- Created by: Sarah
- Created on: 23-05-11 19:56
- Large oganisations
- Million of members such as the Catholic Church
- Run by a bureaucratic heirarchy of professional priests
- Claim a monopoly of the truth
- Universalistic, aiming to include the whole of society
- They tend to attract the higher classes because they are ideologically conservative and often closely linked to the state.
- The British Sovereign is head of both the state and the C of E.
- Small, exclusive groups
- Hostile to wider society
- They expect a high level of commitment
- They draw their members from the poor and oppressed.
- Many are led by a charasmatic leader rather than a bureaucratic heirarchy
- Monopoly of religious truth
Neibuhr describes denominations such as METHODISM as lyind midway between churches and sects.
- Membership is less exclusive than a sect
- They accept society's values but are not linked to the state
- They impose some minor restrictions on member such as forbidding alcohol.
- Tolerant of other organisations, therefore do NOT claim the monopoly of truths.
- Highly individualistic
- Small grouping around some shared themes and interests
- Usually led by practitioners or therapists wo clam special knowledge
- Tolerant of other organisations and their beliefs
- Do not demand strong commitment
- World affirming, claiming to improve the world.
World Rejecting NRM's
- They are clearly religious organisations with a clear notion of God.
- They are highly critical of the outside world and they expect or seek radical change.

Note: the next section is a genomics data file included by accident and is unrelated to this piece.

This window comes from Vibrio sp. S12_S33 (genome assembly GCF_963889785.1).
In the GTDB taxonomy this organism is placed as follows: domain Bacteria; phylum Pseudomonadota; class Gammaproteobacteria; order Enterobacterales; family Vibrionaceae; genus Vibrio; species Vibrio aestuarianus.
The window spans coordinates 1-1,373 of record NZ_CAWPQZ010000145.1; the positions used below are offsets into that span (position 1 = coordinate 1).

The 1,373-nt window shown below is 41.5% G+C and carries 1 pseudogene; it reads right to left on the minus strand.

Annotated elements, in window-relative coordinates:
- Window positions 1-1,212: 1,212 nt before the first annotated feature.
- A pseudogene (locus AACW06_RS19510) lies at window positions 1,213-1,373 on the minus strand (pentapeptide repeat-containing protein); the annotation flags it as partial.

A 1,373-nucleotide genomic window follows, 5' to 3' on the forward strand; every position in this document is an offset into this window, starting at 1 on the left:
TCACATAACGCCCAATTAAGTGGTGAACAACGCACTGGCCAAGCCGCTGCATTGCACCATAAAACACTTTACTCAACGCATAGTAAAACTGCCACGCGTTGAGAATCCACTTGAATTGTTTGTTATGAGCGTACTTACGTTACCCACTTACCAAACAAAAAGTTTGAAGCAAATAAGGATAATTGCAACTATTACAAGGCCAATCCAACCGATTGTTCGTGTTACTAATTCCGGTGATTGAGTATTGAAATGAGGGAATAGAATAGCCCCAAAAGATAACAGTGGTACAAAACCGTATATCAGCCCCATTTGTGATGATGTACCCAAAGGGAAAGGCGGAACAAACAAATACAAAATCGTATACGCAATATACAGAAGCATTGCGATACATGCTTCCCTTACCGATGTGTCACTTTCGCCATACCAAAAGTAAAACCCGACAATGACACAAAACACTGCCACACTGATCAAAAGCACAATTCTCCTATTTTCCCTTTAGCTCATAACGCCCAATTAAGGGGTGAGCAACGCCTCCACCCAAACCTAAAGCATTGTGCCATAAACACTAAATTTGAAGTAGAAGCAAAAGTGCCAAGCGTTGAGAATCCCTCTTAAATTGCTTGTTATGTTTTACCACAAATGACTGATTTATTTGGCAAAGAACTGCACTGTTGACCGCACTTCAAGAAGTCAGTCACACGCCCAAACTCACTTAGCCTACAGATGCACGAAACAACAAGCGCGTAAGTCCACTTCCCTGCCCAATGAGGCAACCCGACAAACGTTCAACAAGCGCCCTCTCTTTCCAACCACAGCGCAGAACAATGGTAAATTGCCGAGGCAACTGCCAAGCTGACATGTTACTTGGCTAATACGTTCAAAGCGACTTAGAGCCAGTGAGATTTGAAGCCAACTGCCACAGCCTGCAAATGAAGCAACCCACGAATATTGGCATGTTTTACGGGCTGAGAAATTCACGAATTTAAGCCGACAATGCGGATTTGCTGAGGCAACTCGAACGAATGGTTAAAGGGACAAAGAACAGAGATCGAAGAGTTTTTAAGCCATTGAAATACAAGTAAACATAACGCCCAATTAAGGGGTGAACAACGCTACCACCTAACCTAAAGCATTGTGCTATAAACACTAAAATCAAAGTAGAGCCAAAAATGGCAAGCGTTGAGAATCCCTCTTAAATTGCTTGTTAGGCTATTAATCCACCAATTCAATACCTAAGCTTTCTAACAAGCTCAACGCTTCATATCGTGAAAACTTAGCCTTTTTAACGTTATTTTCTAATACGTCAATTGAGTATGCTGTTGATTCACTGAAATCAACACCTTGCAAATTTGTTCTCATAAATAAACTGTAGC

- To acheive salvation, members must make a sharp break with their former life
- Members live communally, with restricted contact with the outside world. The movement controls all aspects of their lives.
- They often have conservative moral codes, for example about sex.
EXAMPLES: Moonies, Children of God, the Manson Family, the People's temple.
World Accomodating NRM's
- Breakaways from existing mainstream churches or denominations.
- They neither accept nor reject the world
- They focus on religious rather than worldly matters, seeking to restore the spiritual purity of religion.
EXAMPLES: Neo-pentecostalists believe that Christian religions have lost the Holy spirit.
- Members tend to lead conventional lives.
World Affirming NRM's
- They offer followers access to spiritual or supernatural powers
- Not highly organised
- They accept the world as it is. They are optimistic and promise followers success in terms of mainstream goals and values, such as careers and relationships
- Tolerant of other religions
- Most are cults, whose followers are often customers rather than members
- Most successful of the movements such as Scientology had about 165,000
Evaluation of NRM's
Wallis offers a useful way of classifying the new religious movements that have developed in recent decades.
However some argue that it is not clear whether he is categorising them according to the movements teachings or individual members' beliefs. He also ignores the diversity of beliefs that may exist within an NRM.
Stark and Bainbridge reject the idea of constructing typologies altogether. Instead they argue that we should distinguish between religious organisations using just one criterion - the degree of conflict or tension between the religious group and wider society.